Purpose: The purpose of the study was to assess patient and clinician perceptions of prediabetes in an academic family medicine practice. Data were collected in preparation for an implementation study to increase utilization of the National Diabetes Prevention Program (N-DPP). Methods: In this mixed-methods study, discussions from 3 focus groups composed of patients with prediabetes were evaluated using thematic analysis for their understanding of and beliefs about prediabetes, care experiences, and attitudes toward N-DPP. Clinicians completed a Likert-scaled survey assessing attitudes and perceived barriers to providing prediabetes care. Results: Among the 15 focus group participants, more than half were not aware of their diagnosis. Attitudes toward prediabetes were mixed: while many believed it was serious and elicited more fear than being “at risk,” others thought there were varying degrees of risk within the same diagnosis, making the diagnosis less impactful. Patients repeatedly expressed the perception that clinicians were not forthcoming about necessary behavior changes. Patients agreed on barriers to N-DPP, including scheduling and transportation. Clinicians (N = 31) concurred that patients lack awareness of their prediabetes diagnosis. They reported that time is available to screen all patients and that a prediabetes diagnosis is effective for advising patients of the need for lifestyle modification. There was consensus from both patients and clinicians that prediabetes is curable. Conclusions: Increased patient awareness and patient-centered education is needed to overcome barriers to prediabetes care. To facilitate implementation of N-DPP referral processes, clinicians should clearly communicate risk, treatment information, and linkage to N-DPP as the suggested treatment plan.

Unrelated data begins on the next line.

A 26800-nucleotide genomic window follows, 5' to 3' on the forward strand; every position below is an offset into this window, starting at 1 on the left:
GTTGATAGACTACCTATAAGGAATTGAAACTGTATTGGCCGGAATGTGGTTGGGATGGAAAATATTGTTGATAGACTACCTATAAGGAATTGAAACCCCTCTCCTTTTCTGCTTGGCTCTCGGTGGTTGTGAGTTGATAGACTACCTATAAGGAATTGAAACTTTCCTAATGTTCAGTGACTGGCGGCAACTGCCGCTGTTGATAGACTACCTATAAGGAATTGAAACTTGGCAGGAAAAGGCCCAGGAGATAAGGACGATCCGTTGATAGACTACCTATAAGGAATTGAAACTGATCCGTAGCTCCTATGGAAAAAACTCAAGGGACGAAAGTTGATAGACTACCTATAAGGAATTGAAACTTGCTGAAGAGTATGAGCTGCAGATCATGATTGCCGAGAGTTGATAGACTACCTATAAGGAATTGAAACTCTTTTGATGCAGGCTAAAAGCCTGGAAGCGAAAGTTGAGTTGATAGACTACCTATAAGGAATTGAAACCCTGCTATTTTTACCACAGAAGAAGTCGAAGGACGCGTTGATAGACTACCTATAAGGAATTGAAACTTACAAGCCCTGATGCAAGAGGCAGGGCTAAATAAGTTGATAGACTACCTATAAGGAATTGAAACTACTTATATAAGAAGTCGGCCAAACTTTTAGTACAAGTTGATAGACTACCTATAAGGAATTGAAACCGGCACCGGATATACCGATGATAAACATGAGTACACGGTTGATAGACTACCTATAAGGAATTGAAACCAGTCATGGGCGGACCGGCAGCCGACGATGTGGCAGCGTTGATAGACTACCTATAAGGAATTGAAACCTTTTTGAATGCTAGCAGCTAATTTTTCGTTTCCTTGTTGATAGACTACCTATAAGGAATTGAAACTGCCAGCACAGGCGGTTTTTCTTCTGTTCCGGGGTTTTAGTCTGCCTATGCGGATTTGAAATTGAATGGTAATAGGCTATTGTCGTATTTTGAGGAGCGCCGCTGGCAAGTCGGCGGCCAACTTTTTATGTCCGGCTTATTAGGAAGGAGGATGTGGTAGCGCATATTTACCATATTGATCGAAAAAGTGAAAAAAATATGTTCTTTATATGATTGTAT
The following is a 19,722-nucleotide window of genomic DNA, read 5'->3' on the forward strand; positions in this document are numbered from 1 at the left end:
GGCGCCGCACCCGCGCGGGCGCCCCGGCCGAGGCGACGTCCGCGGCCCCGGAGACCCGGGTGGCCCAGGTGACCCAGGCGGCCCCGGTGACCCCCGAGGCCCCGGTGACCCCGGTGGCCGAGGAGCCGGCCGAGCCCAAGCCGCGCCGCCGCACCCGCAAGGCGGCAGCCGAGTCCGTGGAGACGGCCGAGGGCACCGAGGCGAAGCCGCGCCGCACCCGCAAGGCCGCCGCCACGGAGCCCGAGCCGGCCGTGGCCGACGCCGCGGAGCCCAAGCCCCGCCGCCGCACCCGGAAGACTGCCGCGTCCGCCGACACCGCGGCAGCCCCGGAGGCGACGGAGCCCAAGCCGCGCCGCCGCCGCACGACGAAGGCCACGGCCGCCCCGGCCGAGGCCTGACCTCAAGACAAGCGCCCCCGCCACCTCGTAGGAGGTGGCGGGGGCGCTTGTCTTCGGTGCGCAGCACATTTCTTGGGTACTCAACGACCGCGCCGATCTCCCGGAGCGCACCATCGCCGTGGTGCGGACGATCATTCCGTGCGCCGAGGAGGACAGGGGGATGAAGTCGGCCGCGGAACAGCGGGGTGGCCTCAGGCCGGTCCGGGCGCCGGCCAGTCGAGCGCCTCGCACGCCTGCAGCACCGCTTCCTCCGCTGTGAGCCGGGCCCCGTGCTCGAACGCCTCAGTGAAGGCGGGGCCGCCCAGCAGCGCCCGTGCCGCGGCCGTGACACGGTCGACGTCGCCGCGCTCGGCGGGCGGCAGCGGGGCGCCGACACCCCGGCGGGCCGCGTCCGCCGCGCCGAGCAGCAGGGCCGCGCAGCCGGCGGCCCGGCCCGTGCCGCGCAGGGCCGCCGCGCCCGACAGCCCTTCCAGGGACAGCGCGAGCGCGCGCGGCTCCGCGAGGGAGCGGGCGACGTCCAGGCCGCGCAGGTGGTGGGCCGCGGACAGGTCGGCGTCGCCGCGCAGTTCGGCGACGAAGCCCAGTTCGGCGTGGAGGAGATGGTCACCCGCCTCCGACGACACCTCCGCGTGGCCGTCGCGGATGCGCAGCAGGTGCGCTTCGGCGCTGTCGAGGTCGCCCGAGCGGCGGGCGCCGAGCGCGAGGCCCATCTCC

|Number of pages
|Published - Jun 1 2019
Bibliographical noteFunding Information:
Financial Support: This publication was supported by the National Center for Research Resources and the National Center for Advancing Translational Sciences, National Institutes of Health, through grant UL1TR001998. The content is solely the responsibility of the authors and does not necessarily represent the official views of the National Institutes of Health.
© 2019 The Author(s).
ASJC Scopus subject areas
- Endocrinology, Diabetes and Metabolism
- Health Professions (miscellaneous)